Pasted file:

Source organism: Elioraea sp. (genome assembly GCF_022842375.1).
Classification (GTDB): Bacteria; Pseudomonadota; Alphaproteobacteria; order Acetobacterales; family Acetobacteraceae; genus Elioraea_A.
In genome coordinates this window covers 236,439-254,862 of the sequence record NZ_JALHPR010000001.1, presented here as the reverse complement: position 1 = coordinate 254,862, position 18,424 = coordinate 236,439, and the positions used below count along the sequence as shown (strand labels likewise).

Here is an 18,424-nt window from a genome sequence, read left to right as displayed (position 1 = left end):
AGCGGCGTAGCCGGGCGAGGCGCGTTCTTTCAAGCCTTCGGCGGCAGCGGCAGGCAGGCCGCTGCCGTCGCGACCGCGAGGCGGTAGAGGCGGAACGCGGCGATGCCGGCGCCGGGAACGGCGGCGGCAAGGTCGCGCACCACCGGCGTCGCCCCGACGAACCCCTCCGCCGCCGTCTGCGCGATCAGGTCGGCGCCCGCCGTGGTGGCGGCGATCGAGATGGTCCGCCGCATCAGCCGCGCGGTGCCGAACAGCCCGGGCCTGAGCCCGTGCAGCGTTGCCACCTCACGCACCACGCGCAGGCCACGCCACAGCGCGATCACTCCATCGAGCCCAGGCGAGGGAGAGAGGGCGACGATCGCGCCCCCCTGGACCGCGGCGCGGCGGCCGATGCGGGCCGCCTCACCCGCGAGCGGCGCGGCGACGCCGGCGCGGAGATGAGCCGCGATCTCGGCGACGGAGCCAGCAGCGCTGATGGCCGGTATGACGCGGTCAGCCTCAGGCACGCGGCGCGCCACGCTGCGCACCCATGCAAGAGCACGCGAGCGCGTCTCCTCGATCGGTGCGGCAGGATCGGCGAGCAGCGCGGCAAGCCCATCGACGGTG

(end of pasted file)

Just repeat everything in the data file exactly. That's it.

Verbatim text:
Source organism: Elioraea sp. (genome assembly GCF_022842375.1).
Classification (GTDB): Bacteria; Pseudomonadota; Alphaproteobacteria; order Acetobacterales; family Acetobacteraceae; genus Elioraea_A.
In genome coordinates this window covers 236,439-254,862 of the sequence record NZ_JALHPR010000001.1, presented here as the reverse complement: position 1 = coordinate 254,862, position 18,424 = coordinate 236,439, and the positions used below count along the sequence as shown (strand labels likewise).

Here is an 18,424-nt window from a genome sequence, read left to right as displayed (position 1 = left end):
AGCGGCGTAGCCGGGCGAGGCGCGTTCTTTCAAGCCTTCGGCGGCAGCGGCAGGCAGGCCGCTGCCGTCGCGACCGCGAGGCGGTAGAGGCGGAACGCGGCGATGCCGGCGCCGGGAACGGCGGCGGCAAGGTCGCGCACCACCGGCGTCGCCCCGACGAACCCCTCCGCCGCCGTCTGCGCGATCAGGTCGGCGCCCGCCGTGGTGGCGGCGATCGAGATGGTCCGCCGCATCAGCCGCGCGGTGCCGAACAGCCCGGGCCTGAGCCCGTGCAGCGTTGCCACCTCACGCACCACGCGCAGGCCACGCCACAGCGCGATCACTCCATCGAGCCCAGGCGAGGGAGAGAGGGCGACGATCGCGCCCCCCTGGACCGCGGCGCGGCGGCCGATGCGGGCCGCCTCACCCGCGAGCGGCGCGGCGACGCCGGCGCGGAGATGAGCCGCGATCTCGGCGACGGAGCCAGCAGCGCTGATGGCCGGTATGACGCGGTCAGCCTCAGGCACGCGGCGCGCCACGCTGCGCACCCATGCAAGAGCACGCGAGCGCGTCTCCTCGATCGGTGCGGCAGGATCGGCGAGCAGCGCGGCAAGCCCATCGACGGTG